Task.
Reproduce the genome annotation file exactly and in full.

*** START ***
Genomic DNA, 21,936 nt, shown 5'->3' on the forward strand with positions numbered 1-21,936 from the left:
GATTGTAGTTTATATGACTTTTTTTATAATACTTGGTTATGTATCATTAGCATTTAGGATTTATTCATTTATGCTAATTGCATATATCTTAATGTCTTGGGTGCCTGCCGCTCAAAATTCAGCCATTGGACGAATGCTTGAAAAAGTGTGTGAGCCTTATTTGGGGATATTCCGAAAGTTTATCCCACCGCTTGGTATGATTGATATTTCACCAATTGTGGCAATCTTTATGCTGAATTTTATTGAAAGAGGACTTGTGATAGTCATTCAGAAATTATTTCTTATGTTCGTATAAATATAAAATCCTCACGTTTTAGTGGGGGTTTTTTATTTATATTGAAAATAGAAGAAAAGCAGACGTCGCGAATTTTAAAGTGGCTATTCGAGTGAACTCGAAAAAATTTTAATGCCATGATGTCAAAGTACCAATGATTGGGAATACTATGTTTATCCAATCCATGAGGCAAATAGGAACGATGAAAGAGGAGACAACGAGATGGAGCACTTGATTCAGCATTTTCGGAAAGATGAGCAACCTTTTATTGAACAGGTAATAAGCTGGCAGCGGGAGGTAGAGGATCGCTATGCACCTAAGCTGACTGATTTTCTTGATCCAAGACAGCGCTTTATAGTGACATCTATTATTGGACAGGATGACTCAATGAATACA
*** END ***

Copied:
Genomic DNA, 21,936 nt, shown 5'->3' on the forward strand with positions numbered 1-21,936 from the left:
GATTGTAGTTTATATGACTTTTTTTATAATACTTGGTTATGTATCATTAGCATTTAGGATTTATTCATTTATGCTAATTGCATATATCTTAATGTCTTGGGTGCCTGCCGCTCAAAATTCAGCCATTGGACGAATGCTTGAAAAAGTGTGTGAGCCTTATTTGGGGATATTCCGAAAGTTTATCCCACCGCTTGGTATGATTGATATTTCACCAATTGTGGCAATCTTTATGCTGAATTTTATTGAAAGAGGACTTGTGATAGTCATTCAGAAATTATTTCTTATGTTCGTATAAATATAAAATCCTCACGTTTTAGTGGGGGTTTTTTATTTATATTGAAAATAGAAGAAAAGCAGACGTCGCGAATTTTAAAGTGGCTATTCGAGTGAACTCGAAAAAATTTTAATGCCATGATGTCAAAGTACCAATGATTGGGAATACTATGTTTATCCAATCCATGAGGCAAATAGGAACGATGAAAGAGGAGACAACGAGATGGAGCACTTGATTCAGCATTTTCGGAAAGATGAGCAACCTTTTATTGAACAGGTAATAAGCTGGCAGCGGGAGGTAGAGGATCGCTATGCACCTAAGCTGACTGATTTTCTTGATCCAAGACAGCGCTTTATAGTGACATCTATTATTGGACAGGATGACTCAATGAATACA